National Anguilla Club

chris mason eel

Image source: National Aguilla Club
NAC member Chris Mason with a fine catch!

And now for something completely different! How about trying your hand at eel angling? The National Anguilla Club was formed in 1962 and is one of the Nation’s oldest single specimen associations.

Back in the 60s there were 95% more eels than there are now, and while the Anguilla Club has always been interested in the study of this extraordinary and intriguing creature, these days the club is very much a conservation group.

But that doesn’t mean they no longer fish for our slippery friends, just that they always practise catch and release. A fantastic resource for anyone interested in the life of one of the most enigmatic inhabitants of our rivers and streams.

The Barbel Society


Image source: Barbel Society
Avon barbel double and rod of choice

Angers are often conservationists too, and the fishermen of the Barbel Society surely number among the most passionate advocates of sustainable fisheries. The founding members of the organisation realised way back in the early 1990s that widening participation in the sport had to go hand in hand with effective management strategies to limit the pressure on the aquatic environment and fish stocks.

This website reflects the wide ranging interests of barbel anglers. You can read back issues of Barbel Fisher magazine, catch up with Society news through the e-newsletter and hone your barbelling knowledge and skills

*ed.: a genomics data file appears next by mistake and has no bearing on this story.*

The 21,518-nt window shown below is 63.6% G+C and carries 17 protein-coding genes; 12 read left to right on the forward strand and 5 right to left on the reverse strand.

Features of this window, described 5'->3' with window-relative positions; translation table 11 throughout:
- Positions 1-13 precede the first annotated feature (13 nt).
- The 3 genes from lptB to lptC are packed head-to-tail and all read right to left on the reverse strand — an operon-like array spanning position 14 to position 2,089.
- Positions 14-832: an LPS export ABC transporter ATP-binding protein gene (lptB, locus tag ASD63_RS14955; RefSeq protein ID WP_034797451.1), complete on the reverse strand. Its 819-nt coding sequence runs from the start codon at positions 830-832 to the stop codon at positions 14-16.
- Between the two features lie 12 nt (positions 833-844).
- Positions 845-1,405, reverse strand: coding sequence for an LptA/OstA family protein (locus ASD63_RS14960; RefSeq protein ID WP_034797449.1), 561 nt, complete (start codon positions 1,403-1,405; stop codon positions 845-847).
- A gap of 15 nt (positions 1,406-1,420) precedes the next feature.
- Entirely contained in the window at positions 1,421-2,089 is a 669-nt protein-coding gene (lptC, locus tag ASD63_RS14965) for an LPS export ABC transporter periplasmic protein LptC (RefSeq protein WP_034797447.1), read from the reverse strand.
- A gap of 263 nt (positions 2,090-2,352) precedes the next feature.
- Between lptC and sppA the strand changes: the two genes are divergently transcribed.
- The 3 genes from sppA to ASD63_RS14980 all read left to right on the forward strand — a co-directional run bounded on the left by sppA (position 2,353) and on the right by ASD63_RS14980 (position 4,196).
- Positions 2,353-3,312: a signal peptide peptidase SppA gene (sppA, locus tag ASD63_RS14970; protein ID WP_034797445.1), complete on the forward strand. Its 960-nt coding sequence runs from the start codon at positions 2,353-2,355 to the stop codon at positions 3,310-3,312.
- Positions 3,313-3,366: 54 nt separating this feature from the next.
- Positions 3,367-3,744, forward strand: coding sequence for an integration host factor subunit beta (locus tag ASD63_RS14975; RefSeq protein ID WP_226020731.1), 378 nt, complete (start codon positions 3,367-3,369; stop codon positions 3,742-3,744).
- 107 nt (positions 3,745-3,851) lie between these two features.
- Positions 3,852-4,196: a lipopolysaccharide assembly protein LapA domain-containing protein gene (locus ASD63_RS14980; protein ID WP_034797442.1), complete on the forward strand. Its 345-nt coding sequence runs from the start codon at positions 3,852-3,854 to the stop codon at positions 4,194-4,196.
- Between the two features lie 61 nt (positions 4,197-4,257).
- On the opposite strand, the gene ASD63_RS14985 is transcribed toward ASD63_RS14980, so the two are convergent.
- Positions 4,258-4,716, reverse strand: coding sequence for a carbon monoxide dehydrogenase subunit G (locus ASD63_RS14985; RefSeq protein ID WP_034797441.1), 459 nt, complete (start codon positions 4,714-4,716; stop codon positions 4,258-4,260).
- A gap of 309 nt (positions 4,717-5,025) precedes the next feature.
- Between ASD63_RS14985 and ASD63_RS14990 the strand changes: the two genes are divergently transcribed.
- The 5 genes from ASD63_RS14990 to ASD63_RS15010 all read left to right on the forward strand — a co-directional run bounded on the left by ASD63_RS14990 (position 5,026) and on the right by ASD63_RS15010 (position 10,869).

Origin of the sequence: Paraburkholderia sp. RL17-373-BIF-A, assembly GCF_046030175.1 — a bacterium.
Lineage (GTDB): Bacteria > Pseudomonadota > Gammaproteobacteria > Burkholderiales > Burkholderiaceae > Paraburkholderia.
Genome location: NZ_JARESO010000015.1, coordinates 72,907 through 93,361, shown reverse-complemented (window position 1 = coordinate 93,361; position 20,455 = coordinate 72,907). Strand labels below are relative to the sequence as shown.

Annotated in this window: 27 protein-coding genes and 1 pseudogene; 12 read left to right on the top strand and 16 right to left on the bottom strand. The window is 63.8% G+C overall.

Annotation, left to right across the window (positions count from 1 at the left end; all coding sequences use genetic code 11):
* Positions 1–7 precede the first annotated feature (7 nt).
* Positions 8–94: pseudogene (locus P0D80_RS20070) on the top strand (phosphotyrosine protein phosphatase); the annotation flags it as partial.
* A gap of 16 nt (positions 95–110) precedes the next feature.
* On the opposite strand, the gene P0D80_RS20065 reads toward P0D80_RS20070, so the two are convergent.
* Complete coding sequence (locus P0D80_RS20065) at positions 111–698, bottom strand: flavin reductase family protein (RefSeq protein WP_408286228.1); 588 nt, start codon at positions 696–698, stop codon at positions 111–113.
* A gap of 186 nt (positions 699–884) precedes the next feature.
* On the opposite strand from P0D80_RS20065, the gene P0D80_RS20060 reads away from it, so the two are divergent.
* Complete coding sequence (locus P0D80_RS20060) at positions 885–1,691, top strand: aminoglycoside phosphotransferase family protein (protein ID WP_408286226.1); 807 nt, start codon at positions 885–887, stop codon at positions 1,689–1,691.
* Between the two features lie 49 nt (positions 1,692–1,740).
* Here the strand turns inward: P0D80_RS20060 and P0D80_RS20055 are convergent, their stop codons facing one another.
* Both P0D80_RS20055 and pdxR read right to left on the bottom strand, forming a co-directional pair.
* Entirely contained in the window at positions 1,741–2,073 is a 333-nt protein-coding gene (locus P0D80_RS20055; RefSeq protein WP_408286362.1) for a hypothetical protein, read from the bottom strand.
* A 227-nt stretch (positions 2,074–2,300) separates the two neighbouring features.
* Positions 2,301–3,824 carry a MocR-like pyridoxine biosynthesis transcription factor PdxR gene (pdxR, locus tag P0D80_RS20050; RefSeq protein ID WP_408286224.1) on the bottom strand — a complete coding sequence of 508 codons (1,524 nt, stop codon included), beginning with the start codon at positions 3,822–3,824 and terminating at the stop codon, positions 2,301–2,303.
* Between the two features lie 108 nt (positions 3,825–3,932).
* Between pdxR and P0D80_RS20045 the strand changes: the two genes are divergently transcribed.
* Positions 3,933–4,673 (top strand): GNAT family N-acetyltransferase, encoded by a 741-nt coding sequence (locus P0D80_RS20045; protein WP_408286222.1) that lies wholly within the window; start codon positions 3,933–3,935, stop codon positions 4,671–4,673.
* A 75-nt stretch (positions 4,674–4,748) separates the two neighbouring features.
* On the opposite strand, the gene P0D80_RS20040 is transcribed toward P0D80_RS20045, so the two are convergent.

There’s even an informative barbel handling video so you can make sure your prize catch returns to the water unharmed to grow even bigger. A great resource.

Wade Through The Debate – Felt vs Rubber

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wading boots underwater

these boots are made for wading…

Should you give your felt wading boots the boot? Damp felt soles can harbour invasive species of flora and fauna that destroy native river ecosystems. And as anglers tramp from swim to swim, they can spread damaging plant and animal life far and wide.

In fact, the issue is so serious that in New Zealand and some US states, felt soled wading boots are banned outright. In the UK, the Stop the Spread campaign highlights the dangers posed by non-native species. They say: “We are seeing fisheries in rivers and lakes being destroyed.” So should you take the next step and bin felt in favour of rubber?

The Environmental Issue

So, a few sneaky species make their way into our waterways. Is it really such a big deal? Yes it is – without natural controls to keep them in check, non-native flora and fauna spread disease and outcompete our native species for space and food.

Take the aptly named killer shrimp. A highly aggressive predator, it’s one of the most damaging invasive species in Western Europe and can spread at an estimated 124 km downstream each year. How? It’s facilitated by human activities, like angling and watersports.

In a study conducted by scientists in New Zealand, researchers tested the survival rate of the invasive algae Didymosphenia geminata on a variety of different materials. They discovered felt soles harbour the cells “much more successfully” than all the other materials they tested, including rubber.